CSG backs action against Hampshire chalk stream pollution
16 August 2023 by CSG
Leading waste management specialist CSG has thrown its support behind a campaign to tackle off-mains drainage pollution to Hampshire’s chalk streams. CSG is collaborating with a partnership of environmental organisations – led by Hampshire & Isle of Wight Wildlife Trust and Wessex Rivers Trust – to promote their Septic Smart project.
Hampshire’s chalk streams, including the world-famous Test and Itchen, provide a perfect habitat for species like water vole, brown trout, southern damselfly, water crowfoot and white-clawed crayfish. There are only about 210 chalk streams in the world, and most of them are found in the southern half of England.
These chalk streams can be damaged by phosphates, pathogens, nutrients, nitrates and ammonia from leaking cesspits, septic tanks, and sewage treatment plants. Sewage pollution is deadly to aquatic life and some promotes the rapid growth of algae. This starves the streams of sunlight and oxygen, which can kill their plant and animal life.
The Septic Smart project aims to highlight the need for good management of off-mains sewage systems. It forms part of the Watercress and Winterbournes Landscape Partnership Scheme, which is led by Hampshire & Isle of Wight Wildlife Trust and Wessex Rivers Trust, and is supported by The National Lottery Heritage Fund.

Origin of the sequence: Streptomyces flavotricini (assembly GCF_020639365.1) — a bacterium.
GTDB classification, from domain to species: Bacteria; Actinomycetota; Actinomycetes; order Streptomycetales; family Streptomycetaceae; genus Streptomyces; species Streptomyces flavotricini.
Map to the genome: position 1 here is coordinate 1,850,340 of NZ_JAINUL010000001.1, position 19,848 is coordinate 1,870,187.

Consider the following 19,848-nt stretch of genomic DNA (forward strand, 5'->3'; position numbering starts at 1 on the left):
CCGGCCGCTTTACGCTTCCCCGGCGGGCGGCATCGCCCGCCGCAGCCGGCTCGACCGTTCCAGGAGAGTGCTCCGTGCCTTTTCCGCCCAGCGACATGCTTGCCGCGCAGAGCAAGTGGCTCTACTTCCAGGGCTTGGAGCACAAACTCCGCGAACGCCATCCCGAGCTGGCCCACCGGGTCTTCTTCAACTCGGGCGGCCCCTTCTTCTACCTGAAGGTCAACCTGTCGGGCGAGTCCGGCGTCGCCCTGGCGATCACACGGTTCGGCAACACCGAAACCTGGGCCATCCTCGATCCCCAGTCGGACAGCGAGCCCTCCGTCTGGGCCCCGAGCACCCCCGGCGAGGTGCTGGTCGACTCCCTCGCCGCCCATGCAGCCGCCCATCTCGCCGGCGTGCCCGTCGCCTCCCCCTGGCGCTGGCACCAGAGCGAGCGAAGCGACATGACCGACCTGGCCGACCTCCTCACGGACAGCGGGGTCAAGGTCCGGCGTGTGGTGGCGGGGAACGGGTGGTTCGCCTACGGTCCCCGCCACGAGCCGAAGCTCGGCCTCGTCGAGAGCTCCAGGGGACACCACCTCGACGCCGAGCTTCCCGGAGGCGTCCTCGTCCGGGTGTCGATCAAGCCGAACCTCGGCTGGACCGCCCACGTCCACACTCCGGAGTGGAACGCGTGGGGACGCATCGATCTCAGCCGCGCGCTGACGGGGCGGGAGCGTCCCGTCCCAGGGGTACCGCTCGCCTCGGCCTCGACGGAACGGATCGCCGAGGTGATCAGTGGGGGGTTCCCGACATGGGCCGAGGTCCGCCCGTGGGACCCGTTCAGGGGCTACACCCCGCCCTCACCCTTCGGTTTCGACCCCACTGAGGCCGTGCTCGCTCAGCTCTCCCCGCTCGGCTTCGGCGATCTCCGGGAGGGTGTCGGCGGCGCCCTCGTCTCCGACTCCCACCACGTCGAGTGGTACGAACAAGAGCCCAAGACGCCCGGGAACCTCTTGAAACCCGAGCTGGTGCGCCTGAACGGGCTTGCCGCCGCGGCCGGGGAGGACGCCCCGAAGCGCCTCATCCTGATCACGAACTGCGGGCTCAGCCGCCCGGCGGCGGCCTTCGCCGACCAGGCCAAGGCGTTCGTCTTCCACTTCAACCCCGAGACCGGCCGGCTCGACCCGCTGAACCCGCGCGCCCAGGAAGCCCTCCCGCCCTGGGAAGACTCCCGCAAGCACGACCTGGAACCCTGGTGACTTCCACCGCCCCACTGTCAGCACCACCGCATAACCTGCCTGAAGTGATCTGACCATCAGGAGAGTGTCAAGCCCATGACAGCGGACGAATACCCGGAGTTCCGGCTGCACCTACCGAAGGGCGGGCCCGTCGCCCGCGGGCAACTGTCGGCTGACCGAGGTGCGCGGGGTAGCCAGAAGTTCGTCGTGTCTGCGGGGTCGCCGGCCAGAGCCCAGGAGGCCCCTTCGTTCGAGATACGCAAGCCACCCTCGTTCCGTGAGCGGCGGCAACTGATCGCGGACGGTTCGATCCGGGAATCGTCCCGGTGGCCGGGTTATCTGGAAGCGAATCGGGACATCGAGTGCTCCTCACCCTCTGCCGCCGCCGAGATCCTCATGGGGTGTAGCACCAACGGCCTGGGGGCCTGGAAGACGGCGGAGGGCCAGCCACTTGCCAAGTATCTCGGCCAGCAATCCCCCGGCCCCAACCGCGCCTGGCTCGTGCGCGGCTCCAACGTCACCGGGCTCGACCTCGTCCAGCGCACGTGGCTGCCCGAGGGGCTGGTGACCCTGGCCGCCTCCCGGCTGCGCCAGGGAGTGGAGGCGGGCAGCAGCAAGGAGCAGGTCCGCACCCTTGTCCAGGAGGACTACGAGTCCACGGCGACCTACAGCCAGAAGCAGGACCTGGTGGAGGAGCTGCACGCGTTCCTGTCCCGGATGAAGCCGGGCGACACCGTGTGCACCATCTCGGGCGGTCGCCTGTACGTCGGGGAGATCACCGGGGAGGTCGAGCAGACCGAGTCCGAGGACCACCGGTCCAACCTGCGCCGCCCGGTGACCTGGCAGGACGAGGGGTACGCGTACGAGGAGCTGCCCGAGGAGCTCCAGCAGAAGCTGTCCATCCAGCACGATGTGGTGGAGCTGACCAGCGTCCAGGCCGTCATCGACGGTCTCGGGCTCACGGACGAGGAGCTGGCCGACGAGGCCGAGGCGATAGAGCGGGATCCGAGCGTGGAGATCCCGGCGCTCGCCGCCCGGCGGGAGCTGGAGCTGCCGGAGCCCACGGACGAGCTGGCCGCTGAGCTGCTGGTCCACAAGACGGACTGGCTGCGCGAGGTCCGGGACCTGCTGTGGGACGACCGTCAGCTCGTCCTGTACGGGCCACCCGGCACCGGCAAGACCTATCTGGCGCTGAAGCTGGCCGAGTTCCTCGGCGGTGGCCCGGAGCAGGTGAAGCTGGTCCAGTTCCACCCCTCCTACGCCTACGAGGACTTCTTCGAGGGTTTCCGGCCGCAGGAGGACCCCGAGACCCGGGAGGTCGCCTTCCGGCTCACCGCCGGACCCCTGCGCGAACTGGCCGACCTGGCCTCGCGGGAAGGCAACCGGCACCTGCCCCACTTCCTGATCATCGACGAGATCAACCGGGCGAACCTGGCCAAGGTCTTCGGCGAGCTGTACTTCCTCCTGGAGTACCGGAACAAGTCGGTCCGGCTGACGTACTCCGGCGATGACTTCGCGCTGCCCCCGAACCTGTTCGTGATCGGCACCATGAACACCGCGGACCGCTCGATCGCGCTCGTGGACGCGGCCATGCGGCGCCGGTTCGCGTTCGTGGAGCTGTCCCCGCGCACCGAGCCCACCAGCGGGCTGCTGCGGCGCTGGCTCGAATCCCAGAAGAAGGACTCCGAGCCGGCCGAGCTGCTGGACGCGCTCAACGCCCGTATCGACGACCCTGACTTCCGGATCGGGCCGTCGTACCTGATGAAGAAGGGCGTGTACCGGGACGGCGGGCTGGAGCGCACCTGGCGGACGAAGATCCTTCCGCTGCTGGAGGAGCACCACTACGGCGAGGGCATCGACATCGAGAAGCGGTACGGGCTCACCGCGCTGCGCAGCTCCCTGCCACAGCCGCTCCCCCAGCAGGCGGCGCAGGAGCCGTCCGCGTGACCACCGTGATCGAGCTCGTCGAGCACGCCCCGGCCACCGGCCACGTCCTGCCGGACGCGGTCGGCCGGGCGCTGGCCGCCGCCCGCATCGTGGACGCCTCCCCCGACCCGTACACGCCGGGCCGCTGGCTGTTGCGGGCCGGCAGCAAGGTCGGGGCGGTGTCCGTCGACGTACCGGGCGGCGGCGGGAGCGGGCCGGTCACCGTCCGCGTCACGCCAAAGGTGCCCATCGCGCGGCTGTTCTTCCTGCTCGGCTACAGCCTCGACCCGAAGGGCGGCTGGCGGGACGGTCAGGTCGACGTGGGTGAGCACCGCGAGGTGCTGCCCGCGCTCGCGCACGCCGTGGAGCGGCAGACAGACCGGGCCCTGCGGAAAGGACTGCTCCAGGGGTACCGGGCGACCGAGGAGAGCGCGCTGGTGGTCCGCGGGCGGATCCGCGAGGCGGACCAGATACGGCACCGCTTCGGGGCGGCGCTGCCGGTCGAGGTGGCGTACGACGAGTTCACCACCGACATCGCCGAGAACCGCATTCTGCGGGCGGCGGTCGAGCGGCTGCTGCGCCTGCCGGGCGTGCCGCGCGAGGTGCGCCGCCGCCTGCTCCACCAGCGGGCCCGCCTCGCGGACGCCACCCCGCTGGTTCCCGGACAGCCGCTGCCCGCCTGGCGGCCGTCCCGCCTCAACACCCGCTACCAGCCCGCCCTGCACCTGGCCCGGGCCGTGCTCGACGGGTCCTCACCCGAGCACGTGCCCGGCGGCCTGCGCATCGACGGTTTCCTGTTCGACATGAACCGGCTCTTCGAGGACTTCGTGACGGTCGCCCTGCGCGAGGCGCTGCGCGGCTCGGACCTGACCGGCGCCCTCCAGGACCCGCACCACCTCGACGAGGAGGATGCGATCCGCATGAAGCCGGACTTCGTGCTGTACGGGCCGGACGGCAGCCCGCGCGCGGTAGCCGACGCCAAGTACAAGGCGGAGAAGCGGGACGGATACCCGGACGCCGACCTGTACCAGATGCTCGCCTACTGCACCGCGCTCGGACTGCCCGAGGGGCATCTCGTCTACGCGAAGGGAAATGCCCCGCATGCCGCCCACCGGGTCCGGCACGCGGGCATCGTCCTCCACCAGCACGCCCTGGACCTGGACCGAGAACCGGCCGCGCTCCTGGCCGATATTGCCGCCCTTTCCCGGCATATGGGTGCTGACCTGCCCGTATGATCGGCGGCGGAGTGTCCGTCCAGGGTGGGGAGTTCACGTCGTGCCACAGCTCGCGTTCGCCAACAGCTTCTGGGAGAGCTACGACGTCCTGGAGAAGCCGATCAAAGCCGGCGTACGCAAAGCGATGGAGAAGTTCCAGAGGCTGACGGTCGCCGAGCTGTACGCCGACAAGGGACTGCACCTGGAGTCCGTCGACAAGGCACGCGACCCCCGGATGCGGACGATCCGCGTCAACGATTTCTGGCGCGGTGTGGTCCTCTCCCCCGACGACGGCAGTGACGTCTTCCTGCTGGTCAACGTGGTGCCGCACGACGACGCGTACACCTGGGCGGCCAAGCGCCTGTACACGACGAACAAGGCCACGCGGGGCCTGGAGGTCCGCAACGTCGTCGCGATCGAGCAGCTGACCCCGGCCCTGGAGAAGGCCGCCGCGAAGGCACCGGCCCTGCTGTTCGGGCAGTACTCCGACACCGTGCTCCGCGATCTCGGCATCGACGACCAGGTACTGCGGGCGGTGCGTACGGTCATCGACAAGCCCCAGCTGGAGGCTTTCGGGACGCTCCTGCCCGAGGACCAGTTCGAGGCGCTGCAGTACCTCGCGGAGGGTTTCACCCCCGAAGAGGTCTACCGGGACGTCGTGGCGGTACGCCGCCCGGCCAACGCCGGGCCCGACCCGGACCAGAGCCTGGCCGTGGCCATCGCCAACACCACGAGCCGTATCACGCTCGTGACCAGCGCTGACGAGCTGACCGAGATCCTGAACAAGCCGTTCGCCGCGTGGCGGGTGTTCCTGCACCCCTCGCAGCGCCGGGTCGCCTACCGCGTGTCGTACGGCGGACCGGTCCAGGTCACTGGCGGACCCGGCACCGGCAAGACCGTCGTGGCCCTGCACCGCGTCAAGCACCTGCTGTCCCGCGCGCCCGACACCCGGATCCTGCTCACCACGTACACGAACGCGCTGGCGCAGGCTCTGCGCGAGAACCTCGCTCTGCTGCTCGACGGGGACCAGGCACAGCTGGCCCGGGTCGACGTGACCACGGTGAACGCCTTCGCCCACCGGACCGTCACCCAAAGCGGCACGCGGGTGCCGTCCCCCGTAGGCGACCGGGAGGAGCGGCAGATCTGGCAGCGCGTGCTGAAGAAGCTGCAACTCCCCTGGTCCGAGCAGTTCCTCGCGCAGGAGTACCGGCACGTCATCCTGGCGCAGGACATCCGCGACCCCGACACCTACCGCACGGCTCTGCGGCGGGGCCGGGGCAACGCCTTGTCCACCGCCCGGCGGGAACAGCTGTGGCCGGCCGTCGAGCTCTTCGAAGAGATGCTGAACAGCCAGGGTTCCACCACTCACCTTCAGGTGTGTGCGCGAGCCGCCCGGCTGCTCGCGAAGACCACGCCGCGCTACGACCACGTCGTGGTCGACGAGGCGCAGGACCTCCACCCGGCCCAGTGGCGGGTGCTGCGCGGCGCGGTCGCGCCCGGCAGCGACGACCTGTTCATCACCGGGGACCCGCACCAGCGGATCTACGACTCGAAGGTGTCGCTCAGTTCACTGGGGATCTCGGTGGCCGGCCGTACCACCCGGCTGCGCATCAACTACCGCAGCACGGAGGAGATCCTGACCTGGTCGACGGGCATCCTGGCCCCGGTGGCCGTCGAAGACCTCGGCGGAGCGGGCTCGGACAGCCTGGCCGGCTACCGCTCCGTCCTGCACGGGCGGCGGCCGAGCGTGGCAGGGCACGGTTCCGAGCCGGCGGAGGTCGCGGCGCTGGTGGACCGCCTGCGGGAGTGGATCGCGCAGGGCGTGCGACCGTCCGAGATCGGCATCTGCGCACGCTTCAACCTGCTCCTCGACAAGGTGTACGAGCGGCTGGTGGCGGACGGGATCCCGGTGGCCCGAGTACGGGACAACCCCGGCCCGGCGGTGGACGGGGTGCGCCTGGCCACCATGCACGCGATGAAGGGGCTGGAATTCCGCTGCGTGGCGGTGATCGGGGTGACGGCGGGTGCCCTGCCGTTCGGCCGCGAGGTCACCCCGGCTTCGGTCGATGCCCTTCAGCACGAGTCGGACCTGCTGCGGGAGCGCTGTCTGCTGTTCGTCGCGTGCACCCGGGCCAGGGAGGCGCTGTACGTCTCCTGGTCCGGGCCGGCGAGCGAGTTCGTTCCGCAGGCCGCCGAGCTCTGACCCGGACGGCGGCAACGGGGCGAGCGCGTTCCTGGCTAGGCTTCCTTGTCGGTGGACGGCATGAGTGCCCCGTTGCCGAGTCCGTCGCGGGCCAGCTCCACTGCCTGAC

Neil Richards, Managing Director of CSG, said: “We’re really pleased to collaborate with the Watercress and Winterbournes scheme to raise awareness of this important issue.
“When cesspits, septic tanks and sewage treatment plants are working well then they offer necessary solutions for properties that can’t be connected to the main sewer system. However, if they are badly positioned or ill-maintained, people and wildlife are put at risk.
“In Hampshire, pollution can easily reach the chalk aquifer, affecting drinking water for many years as well as wildlife. It’s a serious issue that people need to be aware of.”
Neil said sewage treatment plants should be serviced to the manufacturer’s instructions, or annually, and septic tanks should be emptied regularly.
“We know of cases anecdotally where people haven’t emptied a septic tank for 20 years,” said Neil. “The need for regular maintenance is not very well understood.”
Neil said to watch out for swampy ground, pools of water, a grey film on the ground and spots of lush grass as signs a leak could be present. Sinks, showers and toilets may also drain slowly.
Kathryn Boler, from Hampshire and Isle of White Wildlife Trust, said: “We are delighted that CSG are one of the businesses supporting this important project. Our country’s chalk streams are some of its greatest ecological treasures, and off-mains system owners play a crucial role in protecting these precious habitats. Being careful about what you put into your system, and checking regularly for signs of trouble, will reduce the risk of pollution and expensive faults.”